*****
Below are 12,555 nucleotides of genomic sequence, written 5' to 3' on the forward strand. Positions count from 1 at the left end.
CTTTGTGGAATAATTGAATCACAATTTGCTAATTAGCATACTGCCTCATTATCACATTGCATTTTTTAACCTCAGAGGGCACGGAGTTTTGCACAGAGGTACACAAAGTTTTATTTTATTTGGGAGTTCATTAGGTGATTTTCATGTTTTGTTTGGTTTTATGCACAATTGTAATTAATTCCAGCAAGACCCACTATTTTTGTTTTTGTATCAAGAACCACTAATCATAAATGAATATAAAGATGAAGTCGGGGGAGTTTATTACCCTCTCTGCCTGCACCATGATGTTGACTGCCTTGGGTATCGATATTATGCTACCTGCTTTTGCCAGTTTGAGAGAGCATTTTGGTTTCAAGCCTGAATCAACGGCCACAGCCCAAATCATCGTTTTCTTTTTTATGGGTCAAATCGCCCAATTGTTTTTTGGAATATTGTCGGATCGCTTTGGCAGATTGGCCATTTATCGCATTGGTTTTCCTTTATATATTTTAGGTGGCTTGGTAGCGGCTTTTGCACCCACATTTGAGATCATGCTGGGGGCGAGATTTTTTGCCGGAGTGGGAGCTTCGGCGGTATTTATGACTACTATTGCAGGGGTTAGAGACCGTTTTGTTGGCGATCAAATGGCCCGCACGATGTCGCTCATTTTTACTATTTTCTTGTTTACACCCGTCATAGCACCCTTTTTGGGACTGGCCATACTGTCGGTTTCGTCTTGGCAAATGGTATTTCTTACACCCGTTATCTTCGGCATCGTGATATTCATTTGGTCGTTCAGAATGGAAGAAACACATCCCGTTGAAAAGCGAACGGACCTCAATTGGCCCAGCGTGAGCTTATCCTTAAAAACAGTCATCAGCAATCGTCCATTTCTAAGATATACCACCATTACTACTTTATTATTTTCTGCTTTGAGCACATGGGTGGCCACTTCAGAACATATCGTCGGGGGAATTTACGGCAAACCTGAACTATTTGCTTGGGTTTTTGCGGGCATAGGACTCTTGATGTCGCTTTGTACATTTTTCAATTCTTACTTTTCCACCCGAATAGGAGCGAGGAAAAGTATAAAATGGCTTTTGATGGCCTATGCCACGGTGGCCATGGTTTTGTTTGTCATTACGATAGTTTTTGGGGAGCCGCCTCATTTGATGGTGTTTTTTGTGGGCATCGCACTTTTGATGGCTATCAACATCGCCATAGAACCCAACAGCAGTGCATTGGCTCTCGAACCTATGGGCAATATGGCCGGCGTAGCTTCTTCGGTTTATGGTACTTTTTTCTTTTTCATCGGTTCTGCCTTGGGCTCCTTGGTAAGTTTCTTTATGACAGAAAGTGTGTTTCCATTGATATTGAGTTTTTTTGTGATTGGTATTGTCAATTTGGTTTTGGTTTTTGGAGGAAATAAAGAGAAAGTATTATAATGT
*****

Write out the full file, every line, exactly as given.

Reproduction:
Below are 12,555 nucleotides of genomic sequence, written 5' to 3' on the forward strand. Positions count from 1 at the left end.
CTTTGTGGAATAATTGAATCACAATTTGCTAATTAGCATACTGCCTCATTATCACATTGCATTTTTTAACCTCAGAGGGCACGGAGTTTTGCACAGAGGTACACAAAGTTTTATTTTATTTGGGAGTTCATTAGGTGATTTTCATGTTTTGTTTGGTTTTATGCACAATTGTAATTAATTCCAGCAAGACCCACTATTTTTGTTTTTGTATCAAGAACCACTAATCATAAATGAATATAAAGATGAAGTCGGGGGAGTTTATTACCCTCTCTGCCTGCACCATGATGTTGACTGCCTTGGGTATCGATATTATGCTACCTGCTTTTGCCAGTTTGAGAGAGCATTTTGGTTTCAAGCCTGAATCAACGGCCACAGCCCAAATCATCGTTTTCTTTTTTATGGGTCAAATCGCCCAATTGTTTTTTGGAATATTGTCGGATCGCTTTGGCAGATTGGCCATTTATCGCATTGGTTTTCCTTTATATATTTTAGGTGGCTTGGTAGCGGCTTTTGCACCCACATTTGAGATCATGCTGGGGGCGAGATTTTTTGCCGGAGTGGGAGCTTCGGCGGTATTTATGACTACTATTGCAGGGGTTAGAGACCGTTTTGTTGGCGATCAAATGGCCCGCACGATGTCGCTCATTTTTACTATTTTCTTGTTTACACCCGTCATAGCACCCTTTTTGGGACTGGCCATACTGTCGGTTTCGTCTTGGCAAATGGTATTTCTTACACCCGTTATCTTCGGCATCGTGATATTCATTTGGTCGTTCAGAATGGAAGAAACACATCCCGTTGAAAAGCGAACGGACCTCAATTGGCCCAGCGTGAGCTTATCCTTAAAAACAGTCATCAGCAATCGTCCATTTCTAAGATATACCACCATTACTACTTTATTATTTTCTGCTTTGAGCACATGGGTGGCCACTTCAGAACATATCGTCGGGGGAATTTACGGCAAACCTGAACTATTTGCTTGGGTTTTTGCGGGCATAGGACTCTTGATGTCGCTTTGTACATTTTTCAATTCTTACTTTTCCACCCGAATAGGAGCGAGGAAAAGTATAAAATGGCTTTTGATGGCCTATGCCACGGTGGCCATGGTTTTGTTTGTCATTACGATAGTTTTTGGGGAGCCGCCTCATTTGATGGTGTTTTTTGTGGGCATCGCACTTTTGATGGCTATCAACATCGCCATAGAACCCAACAGCAGTGCATTGGCTCTCGAACCTATGGGCAATATGGCCGGCGTAGCTTCTTCGGTTTATGGTACTTTTTTCTTTTTCATCGGTTCTGCCTTGGGCTCCTTGGTAAGTTTCTTTATGACAGAAAGTGTGTTTCCATTGATATTGAGTTTTTTTGTGATTGGTATTGTCAATTTGGTTTTGGTTTTTGGAGGAAATAAAGAGAAAGTATTATAATGT